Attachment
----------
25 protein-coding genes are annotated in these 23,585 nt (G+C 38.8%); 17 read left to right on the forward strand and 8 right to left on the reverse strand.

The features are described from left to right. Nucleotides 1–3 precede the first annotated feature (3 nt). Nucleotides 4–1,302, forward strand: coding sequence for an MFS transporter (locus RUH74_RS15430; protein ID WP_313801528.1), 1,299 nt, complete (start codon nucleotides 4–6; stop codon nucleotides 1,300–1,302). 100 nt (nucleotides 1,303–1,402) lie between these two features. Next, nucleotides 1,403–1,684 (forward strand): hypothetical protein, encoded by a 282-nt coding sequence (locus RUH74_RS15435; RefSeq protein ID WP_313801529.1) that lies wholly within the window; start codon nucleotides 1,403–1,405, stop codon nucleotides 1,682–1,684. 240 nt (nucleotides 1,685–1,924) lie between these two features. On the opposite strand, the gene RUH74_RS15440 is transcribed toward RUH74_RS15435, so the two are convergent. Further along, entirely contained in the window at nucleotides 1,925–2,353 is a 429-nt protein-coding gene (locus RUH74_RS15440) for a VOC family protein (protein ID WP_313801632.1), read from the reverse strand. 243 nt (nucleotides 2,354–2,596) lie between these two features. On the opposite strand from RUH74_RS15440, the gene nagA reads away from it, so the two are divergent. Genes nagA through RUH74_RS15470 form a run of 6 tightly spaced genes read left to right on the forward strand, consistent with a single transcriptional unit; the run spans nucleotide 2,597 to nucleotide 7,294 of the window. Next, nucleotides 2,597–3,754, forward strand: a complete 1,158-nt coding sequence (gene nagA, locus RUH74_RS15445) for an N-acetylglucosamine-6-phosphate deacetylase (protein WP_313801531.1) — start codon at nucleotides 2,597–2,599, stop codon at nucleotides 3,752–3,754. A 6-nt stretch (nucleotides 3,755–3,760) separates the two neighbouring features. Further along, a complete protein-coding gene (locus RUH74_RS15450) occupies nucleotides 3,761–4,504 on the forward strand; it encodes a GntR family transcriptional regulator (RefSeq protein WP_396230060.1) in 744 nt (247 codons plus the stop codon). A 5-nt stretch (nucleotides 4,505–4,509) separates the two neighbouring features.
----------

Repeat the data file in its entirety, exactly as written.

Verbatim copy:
25 protein-coding genes are annotated in these 23,585 nt (G+C 38.8%); 17 read left to right on the forward strand and 8 right to left on the reverse strand.

The features are described from left to right. Nucleotides 1–3 precede the first annotated feature (3 nt). Nucleotides 4–1,302, forward strand: coding sequence for an MFS transporter (locus RUH74_RS15430; protein ID WP_313801528.1), 1,299 nt, complete (start codon nucleotides 4–6; stop codon nucleotides 1,300–1,302). 100 nt (nucleotides 1,303–1,402) lie between these two features. Next, nucleotides 1,403–1,684 (forward strand): hypothetical protein, encoded by a 282-nt coding sequence (locus RUH74_RS15435; RefSeq protein ID WP_313801529.1) that lies wholly within the window; start codon nucleotides 1,403–1,405, stop codon nucleotides 1,682–1,684. 240 nt (nucleotides 1,685–1,924) lie between these two features. On the opposite strand, the gene RUH74_RS15440 is transcribed toward RUH74_RS15435, so the two are convergent. Further along, entirely contained in the window at nucleotides 1,925–2,353 is a 429-nt protein-coding gene (locus RUH74_RS15440) for a VOC family protein (protein ID WP_313801632.1), read from the reverse strand. 243 nt (nucleotides 2,354–2,596) lie between these two features. On the opposite strand from RUH74_RS15440, the gene nagA reads away from it, so the two are divergent. Genes nagA through RUH74_RS15470 form a run of 6 tightly spaced genes read left to right on the forward strand, consistent with a single transcriptional unit; the run spans nucleotide 2,597 to nucleotide 7,294 of the window. Next, nucleotides 2,597–3,754, forward strand: a complete 1,158-nt coding sequence (gene nagA, locus RUH74_RS15445) for an N-acetylglucosamine-6-phosphate deacetylase (protein WP_313801531.1) — start codon at nucleotides 2,597–2,599, stop codon at nucleotides 3,752–3,754. A 6-nt stretch (nucleotides 3,755–3,760) separates the two neighbouring features. Further along, a complete protein-coding gene (locus RUH74_RS15450) occupies nucleotides 3,761–4,504 on the forward strand; it encodes a GntR family transcriptional regulator (RefSeq protein WP_396230060.1) in 744 nt (247 codons plus the stop codon). A 5-nt stretch (nucleotides 4,505–4,509) separates the two neighbouring features.